Cuts too far
George Osborne’s much anticipated announcement to Conservative Party conference of a further £10 billion of cuts to the social security bill is no great surprise, although it’s no doubt a great crowd-pleaser at conference. Trailed several months ago, the main news is not so much about yet more cuts to benefits but that the Treasury has clearly won over the Department for Work and Pensions: Osborne 1 – IDS 0.
The targets of the benefits cuts are also no surprise – young unemployed people’s help with housing costs, the children of workless families and lower-than-inflation benefit up-rating. The only surprise is that disabled people seem to have escaped this round of cuts – perhaps the boos at the paralympics hit home.
The great problem with crowd-pleasing waving of the financial axe is that sometimes the cuts have unintended consequences.
Are children who’ve been abused by their parents expected to live with them until they’re 25?
What about parents who aren’t able to take in their errant 22-year old – perhaps they’ve downsized to a one-bedroom home as the new housing benefit rules require?
If those under 25s are married or are parents themselves, what then? Do their parents have to take in a whole family?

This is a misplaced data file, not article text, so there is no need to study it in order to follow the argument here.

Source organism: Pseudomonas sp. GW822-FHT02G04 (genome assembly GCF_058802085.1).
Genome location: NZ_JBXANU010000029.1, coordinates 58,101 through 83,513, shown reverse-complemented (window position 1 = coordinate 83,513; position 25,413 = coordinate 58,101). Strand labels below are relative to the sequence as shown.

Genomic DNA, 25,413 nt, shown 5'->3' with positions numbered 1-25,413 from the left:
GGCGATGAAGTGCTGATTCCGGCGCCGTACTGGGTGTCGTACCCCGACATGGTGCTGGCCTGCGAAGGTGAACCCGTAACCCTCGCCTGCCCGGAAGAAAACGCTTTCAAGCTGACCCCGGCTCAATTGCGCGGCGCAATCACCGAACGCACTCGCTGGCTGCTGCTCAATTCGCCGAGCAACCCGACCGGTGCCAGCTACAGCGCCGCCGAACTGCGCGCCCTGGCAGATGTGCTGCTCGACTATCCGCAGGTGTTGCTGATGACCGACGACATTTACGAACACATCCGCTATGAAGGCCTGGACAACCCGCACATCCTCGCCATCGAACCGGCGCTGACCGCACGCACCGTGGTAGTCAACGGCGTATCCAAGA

Is a woman becoming pregnant after her parter’s lost his job going to have to have an abortion because no benefit will be paid to feed any more children?
And so on. Suddenly what sounds like tough action against the feckless hordes begins to look unworkable. All the Chancellor’s thinking is based on a model of families that simply hardly exists.
There are already massive concerns about whether Universal Credit, which relies on a new government computer system and the transfer of highly-sensitive personal information between government departments, can deliver. Even the intelligence services are said to be concerned.
Popular at conference though the announcement will surely be, these cuts may yet come back to haunt Osborne.
Victoria Winckler is Director of the Bevan Foundation, follow her on Twitter @vwinckler
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